A sign advertising an apartment for rent hangs from a fire escape in front of an apartment building in San Francisco, California. Credit: Justin Sullivan/Getty Images
“My apartment is so small…I have to go out in the hall to change my mind!” It’s no joke — a newly built apartment building in San Francisco’s South of Market neighborhood boasts pre-fab mini-units of 300 square feet.
But why stop there? SF’s Board of Supervisors is voting today on whether to allow apartments of just 220 square feet – that’s including bathroom, kitchen and closet. Why the shrinking spaces? A tech boom has led to a housing crunch and a run on rentals by new hires, desperate for city living on a budget.
Studio apartments in the area typically go for over $2,000 a month; the micro-units would rent for $1,200 to $1,700. Developers, anxious to cash in, say they can build thousands of tiny apartments in available real estate for an increasing influx of single city dwellers. But opponents of the plan cite fears of traffic congestion and strain on city services. They also worry about one unintended consequence: low-income families with few options being shoe-horned into living spaces barely double the size of a prison cell.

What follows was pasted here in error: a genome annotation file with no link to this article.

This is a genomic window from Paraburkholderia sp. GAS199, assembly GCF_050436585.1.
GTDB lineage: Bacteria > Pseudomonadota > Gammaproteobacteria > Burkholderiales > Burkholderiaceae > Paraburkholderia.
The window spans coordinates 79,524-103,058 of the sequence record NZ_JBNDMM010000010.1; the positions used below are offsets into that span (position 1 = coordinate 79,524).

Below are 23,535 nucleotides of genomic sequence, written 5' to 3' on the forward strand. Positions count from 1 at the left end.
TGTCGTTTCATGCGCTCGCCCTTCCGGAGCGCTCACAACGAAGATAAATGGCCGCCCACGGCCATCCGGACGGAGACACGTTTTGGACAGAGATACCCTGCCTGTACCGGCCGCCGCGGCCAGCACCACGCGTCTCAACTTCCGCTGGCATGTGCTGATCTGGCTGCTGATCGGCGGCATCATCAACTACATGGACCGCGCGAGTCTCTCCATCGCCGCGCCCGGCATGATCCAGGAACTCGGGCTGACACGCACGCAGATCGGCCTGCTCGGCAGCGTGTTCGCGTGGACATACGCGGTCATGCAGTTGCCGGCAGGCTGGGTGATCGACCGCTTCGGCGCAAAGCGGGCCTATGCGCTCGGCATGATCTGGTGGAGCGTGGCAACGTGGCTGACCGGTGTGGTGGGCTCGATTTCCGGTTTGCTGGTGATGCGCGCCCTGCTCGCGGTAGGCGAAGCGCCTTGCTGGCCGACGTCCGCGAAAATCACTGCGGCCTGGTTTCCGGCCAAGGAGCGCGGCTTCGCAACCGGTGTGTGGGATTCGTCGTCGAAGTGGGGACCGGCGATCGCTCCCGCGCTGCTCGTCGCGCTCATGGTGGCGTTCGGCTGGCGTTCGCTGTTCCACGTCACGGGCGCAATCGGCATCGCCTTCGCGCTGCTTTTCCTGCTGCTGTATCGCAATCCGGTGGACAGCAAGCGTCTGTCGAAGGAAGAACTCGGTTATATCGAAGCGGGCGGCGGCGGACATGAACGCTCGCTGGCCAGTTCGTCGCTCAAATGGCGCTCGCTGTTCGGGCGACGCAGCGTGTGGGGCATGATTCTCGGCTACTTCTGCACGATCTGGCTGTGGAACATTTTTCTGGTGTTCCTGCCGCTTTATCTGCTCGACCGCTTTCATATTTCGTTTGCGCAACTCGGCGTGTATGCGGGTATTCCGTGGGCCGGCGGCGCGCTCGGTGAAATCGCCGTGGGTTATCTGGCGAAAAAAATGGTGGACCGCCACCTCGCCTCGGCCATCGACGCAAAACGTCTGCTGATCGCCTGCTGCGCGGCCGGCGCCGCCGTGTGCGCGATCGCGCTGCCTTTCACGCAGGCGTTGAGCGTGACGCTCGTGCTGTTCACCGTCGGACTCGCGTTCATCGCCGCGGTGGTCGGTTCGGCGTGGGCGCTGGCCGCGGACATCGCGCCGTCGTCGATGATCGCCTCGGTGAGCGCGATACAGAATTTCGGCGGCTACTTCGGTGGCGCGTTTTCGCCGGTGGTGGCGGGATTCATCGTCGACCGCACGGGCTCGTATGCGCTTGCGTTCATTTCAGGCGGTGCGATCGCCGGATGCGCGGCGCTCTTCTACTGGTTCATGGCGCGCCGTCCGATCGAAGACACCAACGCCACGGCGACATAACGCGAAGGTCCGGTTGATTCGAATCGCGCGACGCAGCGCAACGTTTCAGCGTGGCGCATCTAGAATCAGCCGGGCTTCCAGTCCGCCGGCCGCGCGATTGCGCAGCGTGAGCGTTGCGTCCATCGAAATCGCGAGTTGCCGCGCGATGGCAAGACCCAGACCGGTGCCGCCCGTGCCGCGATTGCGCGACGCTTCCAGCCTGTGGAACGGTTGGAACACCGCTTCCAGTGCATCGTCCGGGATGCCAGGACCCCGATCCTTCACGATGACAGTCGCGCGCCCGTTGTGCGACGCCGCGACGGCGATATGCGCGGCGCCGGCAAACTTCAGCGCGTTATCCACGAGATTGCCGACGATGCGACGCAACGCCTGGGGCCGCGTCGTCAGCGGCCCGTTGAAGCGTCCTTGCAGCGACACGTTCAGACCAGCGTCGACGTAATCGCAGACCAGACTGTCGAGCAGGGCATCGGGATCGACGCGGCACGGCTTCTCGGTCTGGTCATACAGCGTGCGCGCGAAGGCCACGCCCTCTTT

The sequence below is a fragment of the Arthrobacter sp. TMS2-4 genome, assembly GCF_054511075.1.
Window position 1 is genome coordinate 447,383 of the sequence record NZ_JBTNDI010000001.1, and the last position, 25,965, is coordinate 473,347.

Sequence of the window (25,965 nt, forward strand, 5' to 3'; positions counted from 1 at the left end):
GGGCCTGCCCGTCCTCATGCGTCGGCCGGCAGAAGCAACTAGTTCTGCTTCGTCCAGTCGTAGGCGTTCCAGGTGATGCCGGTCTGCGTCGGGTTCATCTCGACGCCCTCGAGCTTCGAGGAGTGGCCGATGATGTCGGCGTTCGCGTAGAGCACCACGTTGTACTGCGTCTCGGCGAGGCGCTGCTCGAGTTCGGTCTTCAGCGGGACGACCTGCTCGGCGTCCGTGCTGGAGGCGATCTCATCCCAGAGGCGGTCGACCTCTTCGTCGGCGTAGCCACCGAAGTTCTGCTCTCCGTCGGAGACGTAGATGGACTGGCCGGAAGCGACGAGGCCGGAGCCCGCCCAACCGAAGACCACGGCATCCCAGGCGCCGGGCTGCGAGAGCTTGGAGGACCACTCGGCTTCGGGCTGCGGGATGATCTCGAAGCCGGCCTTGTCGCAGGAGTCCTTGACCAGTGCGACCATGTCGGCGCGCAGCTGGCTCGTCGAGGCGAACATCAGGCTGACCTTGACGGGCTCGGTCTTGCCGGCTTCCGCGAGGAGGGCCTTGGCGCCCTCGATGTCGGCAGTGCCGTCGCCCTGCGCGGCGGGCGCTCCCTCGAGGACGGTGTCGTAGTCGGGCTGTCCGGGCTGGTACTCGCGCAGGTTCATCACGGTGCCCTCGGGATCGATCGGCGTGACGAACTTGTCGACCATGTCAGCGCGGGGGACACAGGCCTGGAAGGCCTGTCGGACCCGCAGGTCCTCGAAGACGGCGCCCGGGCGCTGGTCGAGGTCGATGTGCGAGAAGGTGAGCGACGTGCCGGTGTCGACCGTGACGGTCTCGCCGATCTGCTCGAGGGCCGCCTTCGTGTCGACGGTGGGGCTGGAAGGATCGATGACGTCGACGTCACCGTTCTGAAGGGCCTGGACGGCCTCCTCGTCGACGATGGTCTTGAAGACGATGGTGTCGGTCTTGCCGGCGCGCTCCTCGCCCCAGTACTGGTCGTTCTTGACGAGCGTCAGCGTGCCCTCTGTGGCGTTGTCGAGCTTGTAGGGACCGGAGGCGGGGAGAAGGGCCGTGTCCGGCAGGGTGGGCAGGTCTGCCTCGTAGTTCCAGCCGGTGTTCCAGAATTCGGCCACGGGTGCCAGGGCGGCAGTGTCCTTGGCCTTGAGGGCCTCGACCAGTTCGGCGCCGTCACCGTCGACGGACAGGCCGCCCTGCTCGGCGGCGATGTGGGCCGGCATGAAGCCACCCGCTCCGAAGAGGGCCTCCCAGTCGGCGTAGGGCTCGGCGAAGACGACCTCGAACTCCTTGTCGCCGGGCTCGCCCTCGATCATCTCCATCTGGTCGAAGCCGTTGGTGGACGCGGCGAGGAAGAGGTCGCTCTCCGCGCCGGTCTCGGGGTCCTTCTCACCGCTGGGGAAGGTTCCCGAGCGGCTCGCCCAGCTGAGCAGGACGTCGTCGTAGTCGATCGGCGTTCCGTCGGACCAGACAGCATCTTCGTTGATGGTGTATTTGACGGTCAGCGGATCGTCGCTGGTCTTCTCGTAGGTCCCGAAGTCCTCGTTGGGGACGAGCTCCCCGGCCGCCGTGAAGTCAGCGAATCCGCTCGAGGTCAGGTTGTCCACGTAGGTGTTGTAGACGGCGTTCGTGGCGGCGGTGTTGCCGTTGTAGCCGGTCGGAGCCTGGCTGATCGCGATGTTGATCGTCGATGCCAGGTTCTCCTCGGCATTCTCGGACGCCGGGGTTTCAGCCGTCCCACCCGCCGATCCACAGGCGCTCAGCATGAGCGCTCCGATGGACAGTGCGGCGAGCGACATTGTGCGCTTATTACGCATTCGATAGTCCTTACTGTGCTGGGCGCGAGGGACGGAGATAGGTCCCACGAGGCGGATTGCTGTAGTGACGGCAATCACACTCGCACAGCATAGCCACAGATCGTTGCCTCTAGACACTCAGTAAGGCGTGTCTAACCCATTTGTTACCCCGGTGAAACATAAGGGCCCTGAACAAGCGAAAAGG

Americans have gotten used to “wide-open spaces,” but proponents of downsized living extoll the virtues of shedding the possessions and responsibilities associated with large homes. Would you consider living in such a small space? Could you give up your elbow room and walk-in closets? What would make it worthwhile to you – convenience, location, price?
Patrick Kennedy, owner of Panoramic Interests, a Berkeley-based developer
Sara Shortt, Executive Director, Housing Rights Committee of San Francisco
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